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/news-events/news-archive/2016/

Widener to Host Lecture on Art Forgery with Art and Forensics Expert Jeff Taylor

art photo

Elmyr de Hory (1906-1976), Odalisque, in the style of Henri Matisse (French, 1869-1954), 1974, oil on canvas, Collection of Mark Forgy

One of the most prolific forgers of art of the twentieth century, Hungarian artist Elmyr de Hory, allegedly circulated hundreds, perhaps even thousands, of paintings into the art market, which he sold as works by Picasso, Matisse and Modigliani. On Thursday, March 17, Widener University will welcome art and forensics expert Dr. Jeffrey Taylor to discuss the psychological intrigue of master forgers like de Hory and other topics related to the corruption of art as well as the assessment of its value and authenticity.

Open to the public, Taylor’s lecture begins at 4:30 p.m. in Widener’s Kapelski Learning Center, Room 1, located at the intersection of E. 14th and Walnut streets in Chester. Prior to the lecture from 3:30-4:30 p.m. there will be behind-the-scenes tours of the Widener Art Gallery to show where and how the Deshong Collection is preserved and restored.  The Widener Art Gallery, located in University Center, currently features the Deshong Collection in exhibition. A public reception in the gallery will follow the lecture from 5:30-6:30 p.m. 

Taylor is an assistant professor of arts management at Purchase College, State University of New York, where he also operates an art forensics laboratory. He provides appraisal and art forensics services through his firm Taylor Art Services. He holds Hungarian state-recognized appraisers licenses for antique furniture and oriental carpets and is a Certified Appraiser of Impressionist and Modern Art – the highest category of expertise for an appraiser – with the Appraisers Association of America.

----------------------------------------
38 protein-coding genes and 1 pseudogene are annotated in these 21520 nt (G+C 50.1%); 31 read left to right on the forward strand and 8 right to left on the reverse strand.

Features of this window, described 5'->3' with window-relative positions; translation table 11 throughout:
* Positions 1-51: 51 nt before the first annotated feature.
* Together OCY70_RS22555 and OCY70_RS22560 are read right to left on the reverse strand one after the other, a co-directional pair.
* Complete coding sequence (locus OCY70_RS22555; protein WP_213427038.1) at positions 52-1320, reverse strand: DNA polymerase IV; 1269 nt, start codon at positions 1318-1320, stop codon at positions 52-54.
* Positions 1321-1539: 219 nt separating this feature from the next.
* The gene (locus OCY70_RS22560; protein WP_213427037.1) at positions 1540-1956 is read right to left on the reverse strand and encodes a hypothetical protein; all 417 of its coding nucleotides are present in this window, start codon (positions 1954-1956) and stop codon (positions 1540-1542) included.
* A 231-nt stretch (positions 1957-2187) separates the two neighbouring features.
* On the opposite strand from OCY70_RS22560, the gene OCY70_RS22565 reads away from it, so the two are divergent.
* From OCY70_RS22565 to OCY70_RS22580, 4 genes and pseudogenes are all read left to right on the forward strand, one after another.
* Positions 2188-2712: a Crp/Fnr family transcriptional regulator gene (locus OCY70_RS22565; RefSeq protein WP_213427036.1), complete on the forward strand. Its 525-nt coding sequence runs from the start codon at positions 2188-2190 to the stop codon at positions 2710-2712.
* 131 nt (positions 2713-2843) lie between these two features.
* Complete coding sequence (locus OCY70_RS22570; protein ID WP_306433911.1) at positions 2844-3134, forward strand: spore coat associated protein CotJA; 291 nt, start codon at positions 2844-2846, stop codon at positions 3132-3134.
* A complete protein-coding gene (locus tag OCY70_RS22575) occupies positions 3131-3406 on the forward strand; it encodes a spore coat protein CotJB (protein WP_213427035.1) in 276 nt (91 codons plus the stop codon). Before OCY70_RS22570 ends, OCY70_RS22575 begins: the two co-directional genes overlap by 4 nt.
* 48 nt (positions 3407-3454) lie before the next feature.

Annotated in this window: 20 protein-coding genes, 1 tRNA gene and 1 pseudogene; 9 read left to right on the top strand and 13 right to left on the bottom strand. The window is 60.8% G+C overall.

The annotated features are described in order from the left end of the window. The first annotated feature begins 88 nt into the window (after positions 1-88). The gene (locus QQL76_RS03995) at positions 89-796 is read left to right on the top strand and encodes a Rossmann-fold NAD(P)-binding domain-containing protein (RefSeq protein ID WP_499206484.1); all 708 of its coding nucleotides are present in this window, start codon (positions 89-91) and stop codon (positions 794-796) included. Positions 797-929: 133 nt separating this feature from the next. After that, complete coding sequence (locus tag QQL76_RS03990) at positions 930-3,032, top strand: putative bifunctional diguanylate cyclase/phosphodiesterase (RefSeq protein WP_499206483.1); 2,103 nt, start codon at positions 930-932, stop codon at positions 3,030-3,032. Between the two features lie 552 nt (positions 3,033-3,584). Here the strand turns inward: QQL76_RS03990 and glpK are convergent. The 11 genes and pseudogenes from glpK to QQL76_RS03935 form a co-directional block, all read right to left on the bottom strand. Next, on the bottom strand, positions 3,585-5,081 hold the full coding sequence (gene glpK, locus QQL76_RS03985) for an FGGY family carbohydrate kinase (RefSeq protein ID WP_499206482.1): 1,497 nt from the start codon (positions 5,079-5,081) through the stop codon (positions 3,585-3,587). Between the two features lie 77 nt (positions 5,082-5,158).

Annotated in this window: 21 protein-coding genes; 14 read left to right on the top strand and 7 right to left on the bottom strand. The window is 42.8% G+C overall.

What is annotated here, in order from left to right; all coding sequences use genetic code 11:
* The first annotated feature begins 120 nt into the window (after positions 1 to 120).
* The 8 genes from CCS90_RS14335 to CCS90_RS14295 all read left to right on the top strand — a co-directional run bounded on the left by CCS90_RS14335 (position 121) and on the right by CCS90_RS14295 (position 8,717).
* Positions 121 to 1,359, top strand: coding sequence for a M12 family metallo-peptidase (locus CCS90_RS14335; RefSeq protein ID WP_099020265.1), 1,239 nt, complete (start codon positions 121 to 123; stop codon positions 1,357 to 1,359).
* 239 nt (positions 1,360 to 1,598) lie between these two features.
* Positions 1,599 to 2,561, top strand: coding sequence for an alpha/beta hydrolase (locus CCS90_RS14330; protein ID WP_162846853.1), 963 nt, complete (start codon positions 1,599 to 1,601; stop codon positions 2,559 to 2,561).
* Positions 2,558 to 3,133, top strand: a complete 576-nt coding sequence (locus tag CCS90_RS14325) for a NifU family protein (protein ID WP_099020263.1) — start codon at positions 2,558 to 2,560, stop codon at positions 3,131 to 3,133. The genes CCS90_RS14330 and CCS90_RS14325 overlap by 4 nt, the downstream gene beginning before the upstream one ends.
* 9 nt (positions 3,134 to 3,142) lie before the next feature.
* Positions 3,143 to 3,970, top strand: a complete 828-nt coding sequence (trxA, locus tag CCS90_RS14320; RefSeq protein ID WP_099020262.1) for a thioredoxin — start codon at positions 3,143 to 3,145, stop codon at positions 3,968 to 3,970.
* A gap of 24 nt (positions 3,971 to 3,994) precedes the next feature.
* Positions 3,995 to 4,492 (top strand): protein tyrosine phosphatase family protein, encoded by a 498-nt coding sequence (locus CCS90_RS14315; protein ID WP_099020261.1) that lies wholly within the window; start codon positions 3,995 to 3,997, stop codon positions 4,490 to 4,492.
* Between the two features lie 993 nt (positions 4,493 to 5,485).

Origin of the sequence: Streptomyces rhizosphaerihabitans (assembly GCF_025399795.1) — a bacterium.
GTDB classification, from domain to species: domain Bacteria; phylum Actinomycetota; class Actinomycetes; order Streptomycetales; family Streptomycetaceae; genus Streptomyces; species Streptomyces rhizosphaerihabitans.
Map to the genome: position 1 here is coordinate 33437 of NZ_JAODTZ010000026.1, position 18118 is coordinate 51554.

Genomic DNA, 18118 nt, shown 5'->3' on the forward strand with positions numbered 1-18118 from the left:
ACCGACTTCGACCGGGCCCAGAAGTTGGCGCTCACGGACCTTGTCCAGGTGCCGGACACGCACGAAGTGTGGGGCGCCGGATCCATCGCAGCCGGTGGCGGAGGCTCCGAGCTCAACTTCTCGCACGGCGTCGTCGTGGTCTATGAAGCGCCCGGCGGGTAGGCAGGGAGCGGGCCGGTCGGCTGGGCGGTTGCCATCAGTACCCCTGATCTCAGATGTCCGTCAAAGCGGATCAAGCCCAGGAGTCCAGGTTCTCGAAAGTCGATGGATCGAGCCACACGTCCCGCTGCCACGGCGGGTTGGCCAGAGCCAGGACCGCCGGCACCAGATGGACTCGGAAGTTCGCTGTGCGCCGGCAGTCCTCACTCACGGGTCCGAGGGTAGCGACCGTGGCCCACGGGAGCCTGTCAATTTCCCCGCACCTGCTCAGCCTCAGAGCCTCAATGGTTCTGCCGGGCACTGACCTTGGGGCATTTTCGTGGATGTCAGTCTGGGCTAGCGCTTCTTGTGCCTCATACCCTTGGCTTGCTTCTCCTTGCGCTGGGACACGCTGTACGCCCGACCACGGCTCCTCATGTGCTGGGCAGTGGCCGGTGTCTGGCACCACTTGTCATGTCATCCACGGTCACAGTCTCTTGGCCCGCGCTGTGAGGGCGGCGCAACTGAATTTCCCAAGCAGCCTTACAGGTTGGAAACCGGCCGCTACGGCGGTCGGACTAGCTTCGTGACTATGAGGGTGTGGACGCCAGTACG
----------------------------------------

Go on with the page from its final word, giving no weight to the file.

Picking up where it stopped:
Taylor is currently serving as the lead researcher for a film about de Hory titled “Elmyr on the Edge,” which is scheduled for release by DiPSO Films in fall 2016. He is also working on a textbook for the art business titled “Visual Arts Management,” which will be published by Routledge in 2017, and he previously published with Helena History Press in 2014 the text “In Search of the Budapest Secession: The Artist Proletariat and Modernism’s Rise on the Hungarian Art Market, 1800-1914.”

Taylor’s lecture on March 17 is sponsored by the Widener University Art Gallery, College of Arts and Sciences, History Department and Fine Arts Department.

Widener University is a private, metropolitan university that connects curricula to social issues through civic engagement. Dynamic teaching, active scholarship, personal attention, leadership development, and experiential learning are key components of the Widener experience. A comprehensive doctorate-granting university, Widener is comprised of eight schools and colleges that offer liberal arts and sciences, professional and pre-professional curricula leading to associate’s, baccalaureate, master’s and doctoral degrees. The university’s campuses in Chester, Exton, and Harrisburg, Pa., and Wilmington, Del. are proud to be a tobacco-free. Visit the university website, www.widener.edu.